Three years ago, I predicted that publishers will inevitably declare war on book-lending:
“Let’s pretend that a Nook book (or any similar DRM’d ebook) could be lent in exactly the same manner as a physical book: to whomever you like, whenever you like, for as long as you like – with the added benefit of instantaneous, guaranteed, and toll-free shipping in both directions. This suggests that one could set up a library – a perfectly legal thing to do with physical books. The library (let’s call it Cranny) would consist of an online service which automates the process of requesting a Nook book from anyone who owns a copy but isn’t reading it at the moment. It would also allow you to send a request to recover any of the books you have lent out, with the same speed and ease. Consider: how many of the physical books on your shelves are you currently reading? In the course of any given hour? day? week? month? There is no reason to suppose that this situation would be any different for electronic books. The result: once a Nook book has been purchased by some critical number of Cranny users, just about all future readers would be able to enjoy it for free, with the aid of a vast global library. In fact, the entire process of pretending that a limited number of copies of a work exist (with the resulting need to ration access) becomes a farce. The Cranny scenario is clearly unacceptable to B&N, and (unsurprisingly) they have crippled the Nook’s lending mechanism to prevent it – just as I predicted upon first hearing of the device…. …publishers understand that the freedoms traditionally enjoyed by book owners (such as the freedom to lend without restriction) will ultimately lead to the collapse of their business model.”
“The Nook, the Cranny, and the Lend Me Not.” (yours truly, October 21 2009.)
And now, my prediction has come true in the most literal sense imaginable:
“LendInk, an innovative site dedicated to helping readers share their legally purchased ebooks with one another, has chosen to shut down in the face of legal intimidation. Despite the fact that the site was apparently operating within the terms of service of the Amazon Kindle and the Barnes & Noble Nook, its hosting company was targeted with “hundreds of threats,” including cease-and-desist letters. LendInk didn’t even host any ebooks itself: it simply connected users seeking a particular title with other users who had a legally-purchased ebook to lend. The site planned to eventually make money by providing links to purchase books through the Amazon affiliate program, but for the past year it had been operating without income.”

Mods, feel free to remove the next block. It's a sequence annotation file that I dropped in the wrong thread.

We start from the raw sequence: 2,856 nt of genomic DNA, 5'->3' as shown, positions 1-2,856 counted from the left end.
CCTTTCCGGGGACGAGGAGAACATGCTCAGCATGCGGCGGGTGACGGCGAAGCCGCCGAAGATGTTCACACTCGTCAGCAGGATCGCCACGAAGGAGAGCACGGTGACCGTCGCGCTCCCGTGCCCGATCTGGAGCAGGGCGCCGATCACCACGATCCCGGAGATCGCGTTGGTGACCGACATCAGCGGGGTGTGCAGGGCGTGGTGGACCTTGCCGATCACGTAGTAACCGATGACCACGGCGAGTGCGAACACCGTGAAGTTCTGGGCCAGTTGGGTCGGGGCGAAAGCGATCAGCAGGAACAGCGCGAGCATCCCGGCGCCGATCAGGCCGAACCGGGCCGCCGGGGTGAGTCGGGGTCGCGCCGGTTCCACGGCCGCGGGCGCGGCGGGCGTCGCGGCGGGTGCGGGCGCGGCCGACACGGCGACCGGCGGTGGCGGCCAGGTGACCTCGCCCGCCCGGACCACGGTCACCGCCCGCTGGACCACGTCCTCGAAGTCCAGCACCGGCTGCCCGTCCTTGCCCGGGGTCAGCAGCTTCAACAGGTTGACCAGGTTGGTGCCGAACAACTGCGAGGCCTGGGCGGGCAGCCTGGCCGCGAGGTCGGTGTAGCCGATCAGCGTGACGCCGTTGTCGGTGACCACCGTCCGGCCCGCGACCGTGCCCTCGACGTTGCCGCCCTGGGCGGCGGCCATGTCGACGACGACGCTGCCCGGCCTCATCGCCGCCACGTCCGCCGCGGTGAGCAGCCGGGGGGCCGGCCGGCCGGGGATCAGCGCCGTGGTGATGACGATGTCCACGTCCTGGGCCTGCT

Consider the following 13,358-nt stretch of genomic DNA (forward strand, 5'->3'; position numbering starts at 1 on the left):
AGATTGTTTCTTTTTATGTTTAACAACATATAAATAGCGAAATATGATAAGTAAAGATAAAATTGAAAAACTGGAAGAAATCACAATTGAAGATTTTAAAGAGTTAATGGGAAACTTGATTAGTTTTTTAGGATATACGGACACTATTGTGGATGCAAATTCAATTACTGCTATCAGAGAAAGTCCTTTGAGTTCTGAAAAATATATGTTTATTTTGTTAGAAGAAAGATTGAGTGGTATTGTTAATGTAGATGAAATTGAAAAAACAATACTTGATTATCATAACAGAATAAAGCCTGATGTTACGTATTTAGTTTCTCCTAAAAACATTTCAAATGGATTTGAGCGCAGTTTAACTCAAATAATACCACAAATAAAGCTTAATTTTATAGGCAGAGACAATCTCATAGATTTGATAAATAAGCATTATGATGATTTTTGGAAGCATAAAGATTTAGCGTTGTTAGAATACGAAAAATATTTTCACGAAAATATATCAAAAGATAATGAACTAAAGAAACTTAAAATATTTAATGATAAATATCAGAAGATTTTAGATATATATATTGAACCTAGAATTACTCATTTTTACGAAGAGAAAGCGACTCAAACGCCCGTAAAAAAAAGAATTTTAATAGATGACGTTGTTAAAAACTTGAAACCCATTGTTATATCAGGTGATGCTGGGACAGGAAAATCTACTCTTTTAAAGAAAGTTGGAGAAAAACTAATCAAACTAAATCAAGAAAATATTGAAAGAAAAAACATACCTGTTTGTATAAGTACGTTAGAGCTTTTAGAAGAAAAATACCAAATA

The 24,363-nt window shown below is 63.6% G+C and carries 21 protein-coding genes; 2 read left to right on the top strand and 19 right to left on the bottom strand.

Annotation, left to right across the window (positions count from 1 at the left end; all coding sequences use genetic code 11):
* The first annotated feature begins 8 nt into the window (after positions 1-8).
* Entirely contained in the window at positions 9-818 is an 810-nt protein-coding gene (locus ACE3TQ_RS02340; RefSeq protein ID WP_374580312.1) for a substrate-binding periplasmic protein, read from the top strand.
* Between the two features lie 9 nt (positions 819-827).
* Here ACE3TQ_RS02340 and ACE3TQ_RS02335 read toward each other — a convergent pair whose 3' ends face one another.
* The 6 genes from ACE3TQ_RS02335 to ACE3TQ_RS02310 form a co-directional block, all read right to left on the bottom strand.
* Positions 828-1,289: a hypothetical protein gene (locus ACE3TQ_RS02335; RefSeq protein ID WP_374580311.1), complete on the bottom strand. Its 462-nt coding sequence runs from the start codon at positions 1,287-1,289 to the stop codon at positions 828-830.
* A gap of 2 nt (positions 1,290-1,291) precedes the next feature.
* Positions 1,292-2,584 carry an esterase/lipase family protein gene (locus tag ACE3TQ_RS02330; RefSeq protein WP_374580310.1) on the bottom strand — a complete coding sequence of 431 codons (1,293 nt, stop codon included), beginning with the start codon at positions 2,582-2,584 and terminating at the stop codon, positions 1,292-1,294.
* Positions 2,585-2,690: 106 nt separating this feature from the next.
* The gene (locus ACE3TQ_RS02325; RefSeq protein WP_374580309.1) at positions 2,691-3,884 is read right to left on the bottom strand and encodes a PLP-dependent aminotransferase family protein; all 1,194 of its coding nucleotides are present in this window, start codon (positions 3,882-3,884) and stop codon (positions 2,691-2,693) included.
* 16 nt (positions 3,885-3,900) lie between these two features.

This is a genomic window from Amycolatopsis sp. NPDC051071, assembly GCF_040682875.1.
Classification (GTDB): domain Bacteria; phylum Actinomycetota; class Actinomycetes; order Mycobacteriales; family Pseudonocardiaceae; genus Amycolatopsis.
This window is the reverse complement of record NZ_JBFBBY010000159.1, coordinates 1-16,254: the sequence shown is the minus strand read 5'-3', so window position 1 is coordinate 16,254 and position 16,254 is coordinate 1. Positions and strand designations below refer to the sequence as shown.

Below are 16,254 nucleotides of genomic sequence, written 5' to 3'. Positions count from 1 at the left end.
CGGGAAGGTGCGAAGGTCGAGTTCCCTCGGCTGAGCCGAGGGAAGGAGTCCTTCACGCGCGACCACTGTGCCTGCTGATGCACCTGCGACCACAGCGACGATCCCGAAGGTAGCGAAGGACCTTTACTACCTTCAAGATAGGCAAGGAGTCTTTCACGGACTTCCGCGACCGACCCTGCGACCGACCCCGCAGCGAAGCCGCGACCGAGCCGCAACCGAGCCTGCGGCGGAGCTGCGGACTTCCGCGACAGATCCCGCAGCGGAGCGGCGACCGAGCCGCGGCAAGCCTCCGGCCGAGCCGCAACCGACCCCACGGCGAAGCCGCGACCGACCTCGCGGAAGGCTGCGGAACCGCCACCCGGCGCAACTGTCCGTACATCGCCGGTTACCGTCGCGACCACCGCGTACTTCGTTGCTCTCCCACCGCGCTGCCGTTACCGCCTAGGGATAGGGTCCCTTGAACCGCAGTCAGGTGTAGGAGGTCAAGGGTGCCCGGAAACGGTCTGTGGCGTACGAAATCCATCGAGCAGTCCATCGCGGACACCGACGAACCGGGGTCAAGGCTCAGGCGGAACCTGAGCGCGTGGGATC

The scarcity industry eagerly pushes to destroy the physical property rights of ordinary people (the freedom to tinker, the right to borrow and lend goods, freedom from outright sabotage of your personal computer, and so forth) in order to preserve their intellectual property regime.
I can see one of two futures: one where everyone is issued copyright-protection goggles, not to be removed on pain of death; and one where the “content industry” as we know it has gone the way of the slave trade. This is not a moral judgement, merely a statement of fact.
To those who would retain their right to personal property: your only true allies are the pirates. Not “lending libraries”, not “reasonably priced” and “humane” iTunes-like services. The pirates are the only people presently defending the no-compromise, My-Computer-is-Mine point of view.
The ‘you don’t own your computer’ paradigm is not merely wrong. It is violently, disastrously wrong, and the consequences of this error are likely to be felt for generations to come, unless steps are taken to prevent it.